# Some Unknown Operators in JavaScript

## If you think that you know every JavaScript operator, then You are wrong. I bet you don't know everyone of them. Have You Ever used ~ & | ^ or anyone

## Introduction to Javascript Operators

Javascript is a Very Popular Language due to its beauty and ease of use. It is easy to get started with javascript. But it is very difficult to master the language. For Example You don't know all of the JS operators. Do you?

## Types of Operators

There are many types of operators in Javascript. According to MDN Web Docs Those are:

- Assignment operators
- Comparison operators
- Arithmetic operators
- Bitwise operators
- Logical operators
- String operators
- Conditional/Ternary operator
- Comma operator
- Unary operators
- Relational operators

Now you know Most of them, So I will tell you about the most unknown operators.

### 1. Binary Shift Operators

If You have ever coded in `C/C++`

then you are likely you have used or at least heard about binary shift operators.

Binary Shift Operators are used while dealing with Binary Numbering System. May be that is the reason you didn't knew about existence of these operators. All

These Operators also exists in Javascript. These are Left Shift (`<<`

), Sign-propagating Right Shift (`>>`

) and Zero-fill Right Shift (`>>>`

) Operators in JS.

#### Left Shift (`<<`

)

Lets Take A Number Like 212 for Example.

Javascript stores numbers in 64 bits.
Bitwise Operators use 32 bits.
😅 *Maybe Taking 32 Bits is Not An Good Idea. So Lets Just Work With 16 Bits*

```
212 = 0000 0000 1101 0100
```

Now if We Do `212 << 1`

Then it will shift the `11010100`

towards left by an adding an `0`

at last. So It Will be `0000 0001 1010 1000`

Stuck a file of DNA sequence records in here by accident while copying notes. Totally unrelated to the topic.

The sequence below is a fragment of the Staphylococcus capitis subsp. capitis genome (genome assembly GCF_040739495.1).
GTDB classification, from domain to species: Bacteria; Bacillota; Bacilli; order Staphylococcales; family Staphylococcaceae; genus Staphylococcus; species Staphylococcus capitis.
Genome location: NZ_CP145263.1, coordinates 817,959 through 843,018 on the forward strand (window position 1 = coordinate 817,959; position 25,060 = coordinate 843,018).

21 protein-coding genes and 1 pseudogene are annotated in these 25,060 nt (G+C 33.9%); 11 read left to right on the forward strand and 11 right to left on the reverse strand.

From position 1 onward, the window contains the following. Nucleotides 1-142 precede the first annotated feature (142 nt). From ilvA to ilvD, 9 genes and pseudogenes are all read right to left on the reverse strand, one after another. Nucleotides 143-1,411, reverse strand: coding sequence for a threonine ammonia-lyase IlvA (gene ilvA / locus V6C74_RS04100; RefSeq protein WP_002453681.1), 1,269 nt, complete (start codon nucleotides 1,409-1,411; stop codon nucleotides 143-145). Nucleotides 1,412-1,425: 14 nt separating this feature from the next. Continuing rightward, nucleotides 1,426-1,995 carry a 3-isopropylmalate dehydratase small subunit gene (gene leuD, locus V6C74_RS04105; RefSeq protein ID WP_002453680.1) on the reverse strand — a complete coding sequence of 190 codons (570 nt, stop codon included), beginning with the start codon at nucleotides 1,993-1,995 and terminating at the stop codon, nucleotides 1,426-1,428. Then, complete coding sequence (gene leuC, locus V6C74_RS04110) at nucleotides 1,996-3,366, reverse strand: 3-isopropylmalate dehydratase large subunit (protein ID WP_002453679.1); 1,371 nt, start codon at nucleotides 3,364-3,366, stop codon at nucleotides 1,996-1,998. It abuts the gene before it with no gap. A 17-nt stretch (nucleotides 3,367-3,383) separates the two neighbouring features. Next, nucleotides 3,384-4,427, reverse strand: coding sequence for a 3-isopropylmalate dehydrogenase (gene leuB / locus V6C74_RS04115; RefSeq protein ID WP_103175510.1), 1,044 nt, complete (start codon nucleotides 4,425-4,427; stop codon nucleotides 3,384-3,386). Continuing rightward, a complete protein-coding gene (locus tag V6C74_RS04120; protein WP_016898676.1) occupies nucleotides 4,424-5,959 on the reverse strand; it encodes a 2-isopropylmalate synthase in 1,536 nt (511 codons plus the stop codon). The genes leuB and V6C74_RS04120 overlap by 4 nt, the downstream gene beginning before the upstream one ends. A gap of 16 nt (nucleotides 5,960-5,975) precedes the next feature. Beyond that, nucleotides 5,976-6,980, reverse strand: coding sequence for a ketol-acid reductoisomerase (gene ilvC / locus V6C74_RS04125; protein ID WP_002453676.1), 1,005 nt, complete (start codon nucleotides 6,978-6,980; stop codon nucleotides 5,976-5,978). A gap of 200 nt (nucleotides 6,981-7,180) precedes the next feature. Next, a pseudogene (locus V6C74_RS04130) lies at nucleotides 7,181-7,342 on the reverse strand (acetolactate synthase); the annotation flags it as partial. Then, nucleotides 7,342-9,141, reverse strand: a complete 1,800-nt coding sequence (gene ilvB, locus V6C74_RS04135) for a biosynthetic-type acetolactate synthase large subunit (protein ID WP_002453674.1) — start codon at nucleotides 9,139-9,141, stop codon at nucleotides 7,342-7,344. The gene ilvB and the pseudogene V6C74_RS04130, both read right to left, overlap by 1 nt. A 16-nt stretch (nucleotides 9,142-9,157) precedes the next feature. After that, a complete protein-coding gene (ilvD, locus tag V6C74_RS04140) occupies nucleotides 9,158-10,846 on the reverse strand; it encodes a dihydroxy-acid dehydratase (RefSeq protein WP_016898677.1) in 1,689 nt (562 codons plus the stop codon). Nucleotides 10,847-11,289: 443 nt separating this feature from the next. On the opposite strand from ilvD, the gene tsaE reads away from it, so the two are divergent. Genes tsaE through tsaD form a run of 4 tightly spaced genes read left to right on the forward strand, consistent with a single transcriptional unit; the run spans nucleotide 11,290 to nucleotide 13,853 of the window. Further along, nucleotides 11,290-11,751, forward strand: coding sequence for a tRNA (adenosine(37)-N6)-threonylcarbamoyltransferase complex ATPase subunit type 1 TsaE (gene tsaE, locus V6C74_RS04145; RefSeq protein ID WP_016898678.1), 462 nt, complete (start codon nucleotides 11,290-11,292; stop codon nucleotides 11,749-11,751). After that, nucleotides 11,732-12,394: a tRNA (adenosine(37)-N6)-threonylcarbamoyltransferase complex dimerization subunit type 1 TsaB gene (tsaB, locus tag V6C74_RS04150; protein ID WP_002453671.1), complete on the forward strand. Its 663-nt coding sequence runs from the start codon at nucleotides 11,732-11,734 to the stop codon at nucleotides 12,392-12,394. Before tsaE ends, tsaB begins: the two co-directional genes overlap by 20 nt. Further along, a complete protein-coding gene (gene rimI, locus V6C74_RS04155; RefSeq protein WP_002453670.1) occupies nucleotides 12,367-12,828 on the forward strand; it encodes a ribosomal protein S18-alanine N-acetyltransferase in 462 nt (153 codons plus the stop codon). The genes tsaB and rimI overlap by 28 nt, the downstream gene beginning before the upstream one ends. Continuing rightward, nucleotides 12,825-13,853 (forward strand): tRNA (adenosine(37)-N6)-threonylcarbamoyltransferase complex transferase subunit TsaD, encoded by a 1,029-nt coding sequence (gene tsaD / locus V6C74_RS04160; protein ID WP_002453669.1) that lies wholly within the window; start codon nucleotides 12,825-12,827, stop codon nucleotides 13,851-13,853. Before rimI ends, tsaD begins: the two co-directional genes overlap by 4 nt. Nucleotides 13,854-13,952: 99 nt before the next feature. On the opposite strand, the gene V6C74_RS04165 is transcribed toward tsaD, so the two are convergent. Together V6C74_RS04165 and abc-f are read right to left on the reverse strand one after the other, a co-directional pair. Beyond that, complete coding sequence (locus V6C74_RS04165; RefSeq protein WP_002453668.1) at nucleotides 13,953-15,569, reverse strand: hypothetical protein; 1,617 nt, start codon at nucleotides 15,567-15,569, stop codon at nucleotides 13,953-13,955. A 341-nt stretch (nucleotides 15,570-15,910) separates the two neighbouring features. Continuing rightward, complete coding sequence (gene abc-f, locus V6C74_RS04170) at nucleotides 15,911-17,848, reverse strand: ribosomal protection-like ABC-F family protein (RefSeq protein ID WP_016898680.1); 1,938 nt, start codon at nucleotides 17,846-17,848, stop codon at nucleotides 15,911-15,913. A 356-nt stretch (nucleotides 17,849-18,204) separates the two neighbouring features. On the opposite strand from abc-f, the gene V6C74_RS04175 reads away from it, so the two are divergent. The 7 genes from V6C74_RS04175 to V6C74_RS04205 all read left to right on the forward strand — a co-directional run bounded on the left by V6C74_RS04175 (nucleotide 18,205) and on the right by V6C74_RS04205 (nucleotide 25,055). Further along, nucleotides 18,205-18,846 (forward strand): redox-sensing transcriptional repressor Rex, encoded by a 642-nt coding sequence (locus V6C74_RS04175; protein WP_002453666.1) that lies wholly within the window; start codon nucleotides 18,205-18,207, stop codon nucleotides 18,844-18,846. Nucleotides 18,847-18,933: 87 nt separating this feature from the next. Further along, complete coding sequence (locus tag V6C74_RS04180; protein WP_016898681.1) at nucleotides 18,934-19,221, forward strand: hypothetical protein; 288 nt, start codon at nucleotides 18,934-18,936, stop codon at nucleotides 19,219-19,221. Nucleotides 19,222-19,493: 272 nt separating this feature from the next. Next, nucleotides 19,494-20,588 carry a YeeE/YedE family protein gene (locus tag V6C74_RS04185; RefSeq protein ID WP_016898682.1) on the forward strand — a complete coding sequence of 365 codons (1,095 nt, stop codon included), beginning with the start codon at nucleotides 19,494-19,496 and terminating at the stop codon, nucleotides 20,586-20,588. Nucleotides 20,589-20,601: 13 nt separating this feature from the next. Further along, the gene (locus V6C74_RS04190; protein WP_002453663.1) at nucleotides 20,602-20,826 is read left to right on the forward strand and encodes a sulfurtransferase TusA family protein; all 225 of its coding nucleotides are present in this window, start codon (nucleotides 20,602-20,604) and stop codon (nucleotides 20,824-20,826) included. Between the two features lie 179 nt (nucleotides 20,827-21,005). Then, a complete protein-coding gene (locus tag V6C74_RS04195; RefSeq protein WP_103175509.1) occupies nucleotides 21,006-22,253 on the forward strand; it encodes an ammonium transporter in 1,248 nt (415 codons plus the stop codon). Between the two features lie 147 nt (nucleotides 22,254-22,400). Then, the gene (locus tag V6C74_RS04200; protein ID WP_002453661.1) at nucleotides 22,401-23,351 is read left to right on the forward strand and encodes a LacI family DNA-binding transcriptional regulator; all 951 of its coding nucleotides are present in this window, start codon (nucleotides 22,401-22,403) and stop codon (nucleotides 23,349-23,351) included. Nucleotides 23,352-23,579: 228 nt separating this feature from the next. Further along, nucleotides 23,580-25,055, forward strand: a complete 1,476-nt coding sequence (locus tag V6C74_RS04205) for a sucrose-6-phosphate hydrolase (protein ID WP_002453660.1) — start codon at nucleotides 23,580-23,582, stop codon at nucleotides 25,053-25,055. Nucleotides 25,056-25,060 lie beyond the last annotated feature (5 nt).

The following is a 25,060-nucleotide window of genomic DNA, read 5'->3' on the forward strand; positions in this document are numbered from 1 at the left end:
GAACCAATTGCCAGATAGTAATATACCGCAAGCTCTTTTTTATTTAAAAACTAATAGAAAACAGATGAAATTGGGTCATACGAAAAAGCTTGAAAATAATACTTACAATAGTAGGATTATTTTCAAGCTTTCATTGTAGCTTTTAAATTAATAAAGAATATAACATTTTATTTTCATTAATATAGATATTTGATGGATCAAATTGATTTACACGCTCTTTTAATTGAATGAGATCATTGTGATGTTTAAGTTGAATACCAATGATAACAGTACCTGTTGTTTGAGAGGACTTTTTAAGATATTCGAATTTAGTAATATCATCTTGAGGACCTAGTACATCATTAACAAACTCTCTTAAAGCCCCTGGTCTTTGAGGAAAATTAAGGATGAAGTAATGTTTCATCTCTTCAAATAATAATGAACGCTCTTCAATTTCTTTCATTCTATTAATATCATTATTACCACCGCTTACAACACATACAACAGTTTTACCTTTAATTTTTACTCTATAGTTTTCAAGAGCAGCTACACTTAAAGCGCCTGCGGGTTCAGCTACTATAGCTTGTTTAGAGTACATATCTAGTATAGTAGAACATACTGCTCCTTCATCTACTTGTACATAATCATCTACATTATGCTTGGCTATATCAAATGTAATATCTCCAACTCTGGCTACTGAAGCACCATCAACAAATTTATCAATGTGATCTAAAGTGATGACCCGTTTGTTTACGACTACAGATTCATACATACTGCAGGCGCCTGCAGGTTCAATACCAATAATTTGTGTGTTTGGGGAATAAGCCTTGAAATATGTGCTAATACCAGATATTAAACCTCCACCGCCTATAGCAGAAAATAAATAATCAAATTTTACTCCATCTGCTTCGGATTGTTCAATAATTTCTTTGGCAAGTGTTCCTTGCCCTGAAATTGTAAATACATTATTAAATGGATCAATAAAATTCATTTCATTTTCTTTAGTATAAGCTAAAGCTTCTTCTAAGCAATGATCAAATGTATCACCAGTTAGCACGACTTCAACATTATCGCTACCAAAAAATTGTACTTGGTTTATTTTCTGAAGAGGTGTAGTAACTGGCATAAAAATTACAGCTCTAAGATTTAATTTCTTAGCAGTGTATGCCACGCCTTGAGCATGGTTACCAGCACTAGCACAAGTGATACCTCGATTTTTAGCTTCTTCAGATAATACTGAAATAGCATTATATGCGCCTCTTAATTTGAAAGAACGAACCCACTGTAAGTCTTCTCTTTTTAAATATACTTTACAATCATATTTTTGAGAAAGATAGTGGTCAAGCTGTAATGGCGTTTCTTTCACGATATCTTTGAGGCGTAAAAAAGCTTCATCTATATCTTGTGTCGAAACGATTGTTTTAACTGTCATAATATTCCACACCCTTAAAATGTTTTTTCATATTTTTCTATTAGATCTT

which is 424.

```
console.log(212 << 1); //Prints 424
console.log(123 << 2); //It Prints 492
/* You Can Try it Now in Your Browser's Developer Console */
```

#### Sign-propagating Right Shift (`>>`

)

It works same as the previous one but it shifts the bits towards right.

```
let a = 212; // 212 = 0000 0000 1101 0100
a = a >> 1; // 0000 0000 0110 1010 [106]
console.log(a); // 106
console.log(343 >> 2); //85 works like this too.
console.log(-132 >> 2); //-33
/*it keeps the sign, for which it is called "sign-propagating"*/
```

#### Zero-fill Right Shift (`>>`

)

It is same as Sign-propagating Right Shift only difference being that it also shifts the sign bit. For that reason it works same in positive number but gives different result in negative numbers.

```
console.log(343 >>> 2); //85 works same
console.log(-132 >>> 2); //1073741791 it doesn't work same as >>
```

You Can Read More About it at MDN Docs.

### 2. Binary Bitwise Operators

Again These Operator is used in Binary Calculations. We Have Bitwise AND (`&`

), Bitwise OR (`|`

) and Bitwise XOR (`^`

).

These all calculates the bits at each place of the given number.

```
0000 0001 0011 0100
0000 0100 0010 1001
```

The Top Digit and The Bottom digit at same place is taken. And Calculated According to the Operator. These follows the boolean algebra rules.

Like For AND (`&`

)

```
0 & 0 = 0
1 & 0 = 0
0 & 1 = 0
1 & 1 = 1
```

For OR (`|`

)

```
0 | 0 = 0
1 | 0 = 1
0 | 1 = 1
1 | 1 = 1
```

For XOR (`^`

)

```
0 ^ 0 = 0
1 ^ 0 = 1
0 ^ 1 = 1
1 ^ 1 = 0
```

After These Calculations we get :

```
let a = 15; //1111
let b = 9; //1001
console.log(a & b); // 1111 & 1001 = 1001 (9)
console.log(a | b); // 1111 | 1001 = 1111 (15)
console.log(a ^ b); // 1111 ^ 1001 = 0110 (6)
```

### 3. Bitwise Not Operator

Bitwise Not Operator (`~`

) Changes the `1`

to `0`

and vice-versa for any given number. It Changes all 32 bits.

```
let a = 12; //1100
console.log(~a); //(-13)
/*
You Expected 1100 to be 0011 but after altering all 32 bits we get
1111 1111 ... 1111 0011
which is -13
*/
```

## Conclusion

All Of These Unknown Operators come From Binary System. So It is a good excuse to learn binary at this moment. Because binary is the thing that makes the computers possible.

Hope You Liked My First Blog Post.

Will See You Later.

Bye 👋